NEW YORK (TheStreet) -- The most intriguing news I've seen this week is the possibility LA Clippers' owner Steve Ballmer will turn down a $60 million-a year-offer from Fox's (FOXA) - Get Fox Corporation Class A Report regional network to broadcast and sell games over the Internet. If Ballmer truly goes through with this idea, it will be a watershed moment in America.
First reported by Claire Atkinson in the New York Post, Ballmer wants to go over-the-top (OTT), which would mean the Clippers and Ballmer, the former Microsoft (MSFT) - Get Microsoft Corporation (MSFT) Report CEO, will start their own network and sell it direct-to-consumer.
August 2015 may go down in history as the month of the big media massacre. So far, we've seen Disney (DIS) - Get Walt Disney Company Report, Viacom (VIA) - Get Viacom Inc. Class A Report and other big media stocks get taken to the woodshed on concerns that consumers were cancelling their cable subscriptions in favor of skinnier bundles and embracing OTT offerings, such as Netflix (NFLX) - Get Netflix, Inc. (NFLX) Report.
Fox's reported $60 million a year deal would be an increase of more than 200%, up from the $25 million the Clippers received last year.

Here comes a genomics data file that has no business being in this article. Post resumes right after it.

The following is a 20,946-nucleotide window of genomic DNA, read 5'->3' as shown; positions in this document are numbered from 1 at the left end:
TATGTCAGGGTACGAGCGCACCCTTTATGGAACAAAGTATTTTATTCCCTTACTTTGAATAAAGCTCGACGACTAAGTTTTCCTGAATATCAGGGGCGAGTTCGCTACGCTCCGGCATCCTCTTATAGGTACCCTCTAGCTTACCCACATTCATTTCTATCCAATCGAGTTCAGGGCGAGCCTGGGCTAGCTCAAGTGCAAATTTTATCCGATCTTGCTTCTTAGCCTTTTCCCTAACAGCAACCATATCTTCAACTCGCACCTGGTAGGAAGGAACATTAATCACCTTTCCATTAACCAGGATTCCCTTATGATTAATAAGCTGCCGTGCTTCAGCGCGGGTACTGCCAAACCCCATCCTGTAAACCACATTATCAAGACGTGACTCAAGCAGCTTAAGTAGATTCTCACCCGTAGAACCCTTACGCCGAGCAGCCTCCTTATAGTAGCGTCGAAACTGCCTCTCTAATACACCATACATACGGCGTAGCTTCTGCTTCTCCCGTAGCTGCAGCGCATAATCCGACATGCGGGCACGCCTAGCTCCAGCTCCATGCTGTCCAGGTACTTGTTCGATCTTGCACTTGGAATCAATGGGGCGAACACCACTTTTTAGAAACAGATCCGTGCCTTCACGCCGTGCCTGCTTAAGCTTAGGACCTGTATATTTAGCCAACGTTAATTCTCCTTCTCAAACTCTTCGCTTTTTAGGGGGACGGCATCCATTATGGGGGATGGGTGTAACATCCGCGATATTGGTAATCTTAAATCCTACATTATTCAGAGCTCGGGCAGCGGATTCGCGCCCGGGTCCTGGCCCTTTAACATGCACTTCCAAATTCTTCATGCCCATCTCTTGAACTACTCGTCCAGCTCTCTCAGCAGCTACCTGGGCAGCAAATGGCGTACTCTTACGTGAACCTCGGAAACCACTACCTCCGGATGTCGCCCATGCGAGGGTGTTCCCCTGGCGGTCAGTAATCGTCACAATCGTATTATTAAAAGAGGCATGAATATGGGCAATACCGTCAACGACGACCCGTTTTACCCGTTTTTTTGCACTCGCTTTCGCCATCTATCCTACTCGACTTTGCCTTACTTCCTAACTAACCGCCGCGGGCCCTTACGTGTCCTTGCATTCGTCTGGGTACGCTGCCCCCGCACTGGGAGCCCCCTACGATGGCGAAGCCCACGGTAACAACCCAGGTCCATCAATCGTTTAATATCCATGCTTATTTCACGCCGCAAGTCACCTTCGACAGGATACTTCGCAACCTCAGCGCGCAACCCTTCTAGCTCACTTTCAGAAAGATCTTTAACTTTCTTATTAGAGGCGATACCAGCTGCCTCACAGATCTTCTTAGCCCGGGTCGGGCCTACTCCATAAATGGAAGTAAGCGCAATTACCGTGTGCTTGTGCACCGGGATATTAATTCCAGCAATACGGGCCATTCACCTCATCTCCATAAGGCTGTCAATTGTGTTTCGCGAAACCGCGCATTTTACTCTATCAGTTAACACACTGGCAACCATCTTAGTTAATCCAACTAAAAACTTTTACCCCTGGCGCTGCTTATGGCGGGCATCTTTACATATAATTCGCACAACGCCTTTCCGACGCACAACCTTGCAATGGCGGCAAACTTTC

The big media execs insist that the cable bundle, the industry's bread and butter, is not in danger and it will take years for it to die off. They also say they can go direct to consumer whenever they want. Yet, those suggestions are a bit disingenuous.
To go direct, they'd have to turn their backs on lucrative affiliate revenue paid to them from cable and satellite systems. It's very difficult for any executive anywhere - let alone one in a public company - to turn down bird-in-the-hand revenue.
Today, the Fox regional sports channel is hooked up to about 5 million households in LA. The offer on the table from Fox to Ballmer is $60 million a year. The decision Ballmer has to make is "can I get 500,000 households out of that 5 million to sign up for my OTT service. If I can, I'm making the same $60 million a year (at $10 a month). If I can do better than 500k subs, it's gravy."
Up to now, even though I've heard some like Farhad Manjoo of the New York Times argue that OTT services are already mature and well-established, but I'd say the OTT offerings are still pretty skimpy. Aside from Netflix, there is Hulu (which is still small), Amazon (AMZN) - Get Amazon.com, Inc. Report Prime Instant Video (which may be even smaller), CBS (CBS) - Get CBS Corporation Class B Report Unlimited, Time Warner's (TWX) HBO Now, Showtime, and Glenn Beck, plus whatever clips are on the "free" channels on Apple (AAPL) - Get Apple Inc. (AAPL) Report TV.
Sports is essentially what's keeping the bundle together at this stage, but if Ballmer gives you the Clippers direct, alongside getting NBA League Pass direct, it's one less reason to have the big bundle if you're in LA.
Though selling the Clippers direct won't directly cause the breakdown of the bundle, it may give the next content owner pause before re-upping with the bundle and instead going direct themselves.
This article is commentary by an independent contributor. At the time of publication, the author held no positions in the stocks mentioned.